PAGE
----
On counting nearfalls: 

See that's a difficult one. Because you know it's not the finish and you want to make it look as close as possible. Sometimes it's okay at times to look like you're trying to stop it, hit the canvas, but wave it off, you know, especially on a really, really close false finish. You know, not doing it all the time, just, you know, on a rare occasion, that would translate pretty good on television. I think that, I'm not gonna say any, but there are some referees out there today who have a tell on false finishes. And unfortunately, I'll give you an example. When SummerSlam was here in Toronto and 2019 I believe it was. You know, the guys from our show were at the event and we did a little thing there with the WWE guys. And with the producer, I was sitting beside the producer of our show, and there was a match going on. And he was Oh, I thought that was it, I said no. He said Yeah, but you know, I said no, I don't know what's going on in this match. I'm just watching. A little later [he says] Oh, I thought that was at, I said it wasn’t. He says, What's going on here? I said, well, the referee has a tell. And he goes really? What is it? I said, I don't want to tell you. Oh, he said, he says okay, okay, then it happened again. And he goes, come on. You got to tell me so I told him what it was. He says yeah, I shouldn't ask you to tell me because now I can't unsee it. So ever since that moment, And all my critiquing that I do and analyse, I will not give away a referee's tell on a false finish. Because if I do, then whoever watches it after that kind of says, yeah.”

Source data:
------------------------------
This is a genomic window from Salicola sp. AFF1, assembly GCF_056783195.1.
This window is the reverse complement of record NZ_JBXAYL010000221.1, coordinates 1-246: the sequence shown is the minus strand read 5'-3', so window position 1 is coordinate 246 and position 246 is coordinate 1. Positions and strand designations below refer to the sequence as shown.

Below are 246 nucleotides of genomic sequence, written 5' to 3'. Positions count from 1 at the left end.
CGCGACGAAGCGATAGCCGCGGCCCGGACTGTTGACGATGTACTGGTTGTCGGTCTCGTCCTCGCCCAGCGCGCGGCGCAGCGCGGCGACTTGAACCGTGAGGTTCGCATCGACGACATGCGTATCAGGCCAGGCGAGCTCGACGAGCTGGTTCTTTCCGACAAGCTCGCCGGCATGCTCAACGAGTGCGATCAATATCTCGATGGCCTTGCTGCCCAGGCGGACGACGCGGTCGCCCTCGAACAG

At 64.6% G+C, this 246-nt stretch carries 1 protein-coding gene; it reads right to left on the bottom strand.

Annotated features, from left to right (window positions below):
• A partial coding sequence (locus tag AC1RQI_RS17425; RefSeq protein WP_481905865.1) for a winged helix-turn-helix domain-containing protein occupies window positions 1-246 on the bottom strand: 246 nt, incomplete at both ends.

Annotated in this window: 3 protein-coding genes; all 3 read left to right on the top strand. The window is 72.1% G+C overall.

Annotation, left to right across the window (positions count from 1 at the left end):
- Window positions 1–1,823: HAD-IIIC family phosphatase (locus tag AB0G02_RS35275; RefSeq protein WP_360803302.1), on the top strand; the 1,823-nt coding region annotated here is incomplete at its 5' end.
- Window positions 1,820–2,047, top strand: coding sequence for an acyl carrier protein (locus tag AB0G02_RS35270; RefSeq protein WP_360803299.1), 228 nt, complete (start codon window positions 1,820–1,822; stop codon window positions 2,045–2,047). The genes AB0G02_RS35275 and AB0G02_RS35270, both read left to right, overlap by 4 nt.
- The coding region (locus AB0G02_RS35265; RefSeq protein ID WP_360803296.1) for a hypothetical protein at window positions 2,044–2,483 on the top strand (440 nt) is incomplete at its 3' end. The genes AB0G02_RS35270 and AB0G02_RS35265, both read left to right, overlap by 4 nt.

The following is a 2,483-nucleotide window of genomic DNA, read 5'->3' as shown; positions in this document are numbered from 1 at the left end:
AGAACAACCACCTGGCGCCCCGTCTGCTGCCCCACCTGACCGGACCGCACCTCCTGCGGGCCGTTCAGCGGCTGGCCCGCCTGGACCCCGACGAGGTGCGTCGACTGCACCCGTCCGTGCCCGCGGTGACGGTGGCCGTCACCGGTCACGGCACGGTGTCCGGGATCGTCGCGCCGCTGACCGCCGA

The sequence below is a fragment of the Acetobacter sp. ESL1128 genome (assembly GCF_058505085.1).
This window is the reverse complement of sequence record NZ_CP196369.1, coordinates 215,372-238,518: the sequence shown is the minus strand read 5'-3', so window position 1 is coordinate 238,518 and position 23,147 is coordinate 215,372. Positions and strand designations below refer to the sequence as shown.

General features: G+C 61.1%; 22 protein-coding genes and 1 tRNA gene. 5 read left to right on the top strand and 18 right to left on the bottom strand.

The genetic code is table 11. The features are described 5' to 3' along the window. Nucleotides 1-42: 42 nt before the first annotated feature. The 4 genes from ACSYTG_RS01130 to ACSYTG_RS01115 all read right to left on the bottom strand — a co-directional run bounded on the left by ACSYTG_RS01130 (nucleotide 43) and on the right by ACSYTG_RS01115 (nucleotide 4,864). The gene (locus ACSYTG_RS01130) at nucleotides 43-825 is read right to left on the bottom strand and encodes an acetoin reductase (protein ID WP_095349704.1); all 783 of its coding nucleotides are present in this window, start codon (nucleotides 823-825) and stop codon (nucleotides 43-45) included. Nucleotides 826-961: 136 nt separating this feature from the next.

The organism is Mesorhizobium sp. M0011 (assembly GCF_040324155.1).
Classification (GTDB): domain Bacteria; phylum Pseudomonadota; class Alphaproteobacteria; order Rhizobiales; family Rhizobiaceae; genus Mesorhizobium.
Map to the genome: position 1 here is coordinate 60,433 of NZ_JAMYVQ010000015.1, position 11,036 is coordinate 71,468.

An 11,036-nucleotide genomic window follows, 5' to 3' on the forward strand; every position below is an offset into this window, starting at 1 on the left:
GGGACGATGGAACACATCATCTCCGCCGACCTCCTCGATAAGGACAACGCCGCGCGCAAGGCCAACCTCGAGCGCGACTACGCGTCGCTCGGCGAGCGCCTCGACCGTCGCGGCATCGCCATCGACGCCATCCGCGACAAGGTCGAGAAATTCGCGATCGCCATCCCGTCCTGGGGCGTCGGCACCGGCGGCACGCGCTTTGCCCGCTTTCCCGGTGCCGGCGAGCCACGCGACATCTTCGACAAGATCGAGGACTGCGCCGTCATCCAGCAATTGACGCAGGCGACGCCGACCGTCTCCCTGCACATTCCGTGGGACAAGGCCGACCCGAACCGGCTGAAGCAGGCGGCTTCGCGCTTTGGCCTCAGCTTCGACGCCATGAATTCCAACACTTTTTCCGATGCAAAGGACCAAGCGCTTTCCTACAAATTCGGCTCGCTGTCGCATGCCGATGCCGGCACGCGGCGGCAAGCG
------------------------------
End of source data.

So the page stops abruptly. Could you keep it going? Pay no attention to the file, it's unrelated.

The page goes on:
On knowing a match beforehand:

“For the most of it, I try to be there. I want to hear, you know, pretty much the entire match what's going on. Sometimes you're busy doing other stuff as well, so you just get the main points. And a lot of guys will just say, You know what, don't worry about it. This is what we're doing for the finish during the match. It's, you know, it's gonna be fairly easy. Just follow along.”

On wearing multiple hats:

“Well, pretty much on the ring crew. The ring crew was, you know, looking after the ring, setting it up, tearing it down, and also maintenance on the ring too, as well. You know what needed if their boards needed to be changed or rope needed to be tightened or adjusted or anything like that. Basically looking after the ring.”

What is Jimmy Korderas grateful for:

“My wife, the career I’ve had and for making lifelong friends.”